CCTV (Closed Circuit Television) has come a long way in the borough since it was introduced at Mitcham Town Centre in December 1994 in response to concerns from residents about protection of the area’s recently completed £1 million worth of building works.
Originally introduced as an eight-camera pilot project with a small control room in the Merton Council Civic Centre, the service has since grown rapidly to include 170 cameras.
The CCTV control room hours of operation have also grown with 24-hour operation introduced in the late 1990’s and more staff employed, allowing some of the busier shifts to now be covered by two operators instead of one.
In partnership with Remploy, the Council recruited its three initial CCTV operators using a scheme called Interwork, aimed at training local people with disabilities to work locally.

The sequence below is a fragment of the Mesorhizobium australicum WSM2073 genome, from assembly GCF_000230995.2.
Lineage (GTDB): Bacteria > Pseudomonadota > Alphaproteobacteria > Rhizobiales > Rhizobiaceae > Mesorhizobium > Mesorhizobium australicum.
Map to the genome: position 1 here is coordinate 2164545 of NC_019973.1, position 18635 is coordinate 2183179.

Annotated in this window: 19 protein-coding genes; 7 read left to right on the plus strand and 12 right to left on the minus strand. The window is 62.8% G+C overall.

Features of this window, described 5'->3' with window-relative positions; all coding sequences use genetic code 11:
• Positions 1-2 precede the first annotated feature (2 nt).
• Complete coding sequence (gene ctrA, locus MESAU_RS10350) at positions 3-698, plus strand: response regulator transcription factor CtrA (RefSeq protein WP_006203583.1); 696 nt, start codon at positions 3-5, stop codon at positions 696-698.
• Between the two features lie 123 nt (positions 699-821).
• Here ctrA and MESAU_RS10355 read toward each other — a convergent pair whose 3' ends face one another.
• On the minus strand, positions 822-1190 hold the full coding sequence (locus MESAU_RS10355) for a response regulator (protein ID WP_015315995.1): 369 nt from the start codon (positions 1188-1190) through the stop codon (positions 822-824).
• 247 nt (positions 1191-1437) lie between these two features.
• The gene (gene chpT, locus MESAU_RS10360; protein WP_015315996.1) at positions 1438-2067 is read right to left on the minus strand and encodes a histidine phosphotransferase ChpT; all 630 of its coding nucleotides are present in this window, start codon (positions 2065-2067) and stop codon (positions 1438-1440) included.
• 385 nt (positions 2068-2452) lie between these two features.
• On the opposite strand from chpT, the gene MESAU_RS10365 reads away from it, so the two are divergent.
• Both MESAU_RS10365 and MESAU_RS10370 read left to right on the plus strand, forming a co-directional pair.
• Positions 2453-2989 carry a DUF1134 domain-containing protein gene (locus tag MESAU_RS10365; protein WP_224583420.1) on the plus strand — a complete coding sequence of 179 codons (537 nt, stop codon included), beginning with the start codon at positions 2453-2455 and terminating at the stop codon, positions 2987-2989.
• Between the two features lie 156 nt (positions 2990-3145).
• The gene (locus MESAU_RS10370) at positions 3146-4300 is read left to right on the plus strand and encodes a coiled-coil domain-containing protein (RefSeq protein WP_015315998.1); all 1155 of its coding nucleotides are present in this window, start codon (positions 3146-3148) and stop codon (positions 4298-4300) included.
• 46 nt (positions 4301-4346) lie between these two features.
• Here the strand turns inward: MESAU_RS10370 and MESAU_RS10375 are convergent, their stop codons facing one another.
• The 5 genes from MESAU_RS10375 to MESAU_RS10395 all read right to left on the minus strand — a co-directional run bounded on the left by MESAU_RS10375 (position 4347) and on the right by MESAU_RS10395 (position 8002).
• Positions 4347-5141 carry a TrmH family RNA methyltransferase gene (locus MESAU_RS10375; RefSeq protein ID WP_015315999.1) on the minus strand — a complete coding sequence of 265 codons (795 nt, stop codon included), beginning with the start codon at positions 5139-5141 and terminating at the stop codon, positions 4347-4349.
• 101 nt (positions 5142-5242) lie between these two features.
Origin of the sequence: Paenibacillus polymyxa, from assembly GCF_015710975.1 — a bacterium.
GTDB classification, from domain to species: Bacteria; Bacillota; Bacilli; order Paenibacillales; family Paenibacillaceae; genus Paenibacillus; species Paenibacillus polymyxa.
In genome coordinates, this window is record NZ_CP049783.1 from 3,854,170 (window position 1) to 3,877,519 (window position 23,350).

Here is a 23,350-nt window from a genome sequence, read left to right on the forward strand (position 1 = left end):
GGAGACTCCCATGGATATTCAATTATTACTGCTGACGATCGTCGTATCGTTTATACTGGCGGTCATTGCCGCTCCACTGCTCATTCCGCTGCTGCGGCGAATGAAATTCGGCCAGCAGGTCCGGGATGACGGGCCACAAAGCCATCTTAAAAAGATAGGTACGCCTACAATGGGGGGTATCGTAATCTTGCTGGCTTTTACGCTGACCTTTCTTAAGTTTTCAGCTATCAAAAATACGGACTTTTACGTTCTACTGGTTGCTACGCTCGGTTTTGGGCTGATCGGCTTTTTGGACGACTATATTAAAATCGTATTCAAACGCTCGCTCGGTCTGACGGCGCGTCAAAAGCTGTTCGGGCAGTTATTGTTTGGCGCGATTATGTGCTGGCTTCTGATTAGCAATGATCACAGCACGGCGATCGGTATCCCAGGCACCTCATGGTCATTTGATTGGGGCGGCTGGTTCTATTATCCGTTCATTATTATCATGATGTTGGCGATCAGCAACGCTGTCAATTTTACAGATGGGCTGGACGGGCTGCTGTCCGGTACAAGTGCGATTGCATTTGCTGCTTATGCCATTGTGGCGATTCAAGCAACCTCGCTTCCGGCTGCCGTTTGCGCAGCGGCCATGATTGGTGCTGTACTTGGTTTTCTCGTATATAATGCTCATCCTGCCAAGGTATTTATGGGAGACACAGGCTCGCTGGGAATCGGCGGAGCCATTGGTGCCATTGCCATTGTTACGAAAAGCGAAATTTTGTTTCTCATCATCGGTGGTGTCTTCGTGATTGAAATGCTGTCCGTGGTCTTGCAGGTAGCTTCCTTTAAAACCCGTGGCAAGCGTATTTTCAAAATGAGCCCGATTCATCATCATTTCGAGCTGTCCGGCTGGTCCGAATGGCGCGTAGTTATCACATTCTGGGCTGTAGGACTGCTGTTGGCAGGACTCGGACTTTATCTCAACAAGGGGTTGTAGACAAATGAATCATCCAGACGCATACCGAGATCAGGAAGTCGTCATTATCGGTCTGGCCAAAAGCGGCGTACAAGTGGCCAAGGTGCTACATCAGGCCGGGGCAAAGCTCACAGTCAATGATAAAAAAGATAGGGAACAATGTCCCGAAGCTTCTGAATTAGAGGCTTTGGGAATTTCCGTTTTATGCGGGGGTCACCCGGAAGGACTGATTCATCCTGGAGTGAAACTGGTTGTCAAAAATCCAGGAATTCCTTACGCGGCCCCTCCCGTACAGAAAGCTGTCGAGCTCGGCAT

Andrew Judge, Leader of Merton Council last week celebrated ten successful years of the scheme in the CCTV Control Room with a cake and small reception. In attendance were representatives from Mitcham Police Safer Neighbourhoods Team, Neighbourhood Warden Scheme and Mitcham businesses. A special guest was Jovan Eyoma who was also celebrating his tenth birthday.
Andrew Judge, Leader of Merton Council said:
“The CCTV service has continued to build a strong working partnership with the police and is seen as an essential part of the borough’s Crime and Disorder Strategy as well as a key partner to lots of other street-based services like wardens, parking officers and housing officers.”